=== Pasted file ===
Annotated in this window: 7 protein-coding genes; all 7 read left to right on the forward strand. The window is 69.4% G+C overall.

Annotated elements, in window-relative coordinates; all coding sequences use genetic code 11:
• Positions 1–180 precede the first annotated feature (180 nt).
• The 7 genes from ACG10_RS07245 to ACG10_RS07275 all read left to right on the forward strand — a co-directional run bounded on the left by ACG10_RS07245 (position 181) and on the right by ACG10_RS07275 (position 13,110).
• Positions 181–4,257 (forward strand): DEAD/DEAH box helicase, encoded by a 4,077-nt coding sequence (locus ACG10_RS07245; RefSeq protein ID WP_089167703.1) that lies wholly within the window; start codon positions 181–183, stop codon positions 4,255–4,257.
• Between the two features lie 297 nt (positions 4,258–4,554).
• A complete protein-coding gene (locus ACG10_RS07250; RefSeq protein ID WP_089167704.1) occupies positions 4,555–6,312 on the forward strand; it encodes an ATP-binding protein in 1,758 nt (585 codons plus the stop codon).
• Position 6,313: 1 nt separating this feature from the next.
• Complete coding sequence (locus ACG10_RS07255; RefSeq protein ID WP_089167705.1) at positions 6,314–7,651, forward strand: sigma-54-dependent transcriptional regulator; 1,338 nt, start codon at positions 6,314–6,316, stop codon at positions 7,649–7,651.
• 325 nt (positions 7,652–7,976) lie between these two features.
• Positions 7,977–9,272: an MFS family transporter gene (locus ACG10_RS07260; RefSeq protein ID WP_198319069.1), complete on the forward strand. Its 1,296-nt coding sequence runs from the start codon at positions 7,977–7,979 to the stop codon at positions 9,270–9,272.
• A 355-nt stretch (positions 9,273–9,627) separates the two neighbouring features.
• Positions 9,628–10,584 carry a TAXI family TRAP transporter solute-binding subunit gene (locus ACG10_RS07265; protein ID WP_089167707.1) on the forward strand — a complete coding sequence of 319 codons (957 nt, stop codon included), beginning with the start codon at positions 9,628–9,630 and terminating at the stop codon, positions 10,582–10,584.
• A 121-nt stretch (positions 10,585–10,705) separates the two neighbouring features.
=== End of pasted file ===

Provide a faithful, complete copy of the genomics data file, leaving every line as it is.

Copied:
Annotated in this window: 7 protein-coding genes; all 7 read left to right on the forward strand. The window is 69.4% G+C overall.

Annotated elements, in window-relative coordinates; all coding sequences use genetic code 11:
• Positions 1–180 precede the first annotated feature (180 nt).
• The 7 genes from ACG10_RS07245 to ACG10_RS07275 all read left to right on the forward strand — a co-directional run bounded on the left by ACG10_RS07245 (position 181) and on the right by ACG10_RS07275 (position 13,110).
• Positions 181–4,257 (forward strand): DEAD/DEAH box helicase, encoded by a 4,077-nt coding sequence (locus ACG10_RS07245; RefSeq protein ID WP_089167703.1) that lies wholly within the window; start codon positions 181–183, stop codon positions 4,255–4,257.
• Between the two features lie 297 nt (positions 4,258–4,554).
• A complete protein-coding gene (locus ACG10_RS07250; RefSeq protein ID WP_089167704.1) occupies positions 4,555–6,312 on the forward strand; it encodes an ATP-binding protein in 1,758 nt (585 codons plus the stop codon).
• Position 6,313: 1 nt separating this feature from the next.
• Complete coding sequence (locus ACG10_RS07255; RefSeq protein ID WP_089167705.1) at positions 6,314–7,651, forward strand: sigma-54-dependent transcriptional regulator; 1,338 nt, start codon at positions 6,314–6,316, stop codon at positions 7,649–7,651.
• 325 nt (positions 7,652–7,976) lie between these two features.
• Positions 7,977–9,272: an MFS family transporter gene (locus ACG10_RS07260; RefSeq protein ID WP_198319069.1), complete on the forward strand. Its 1,296-nt coding sequence runs from the start codon at positions 7,977–7,979 to the stop codon at positions 9,270–9,272.
• A 355-nt stretch (positions 9,273–9,627) separates the two neighbouring features.
• Positions 9,628–10,584 carry a TAXI family TRAP transporter solute-binding subunit gene (locus ACG10_RS07265; protein ID WP_089167707.1) on the forward strand — a complete coding sequence of 319 codons (957 nt, stop codon included), beginning with the start codon at positions 9,628–9,630 and terminating at the stop codon, positions 10,582–10,584.
• A 121-nt stretch (positions 10,585–10,705) separates the two neighbouring features.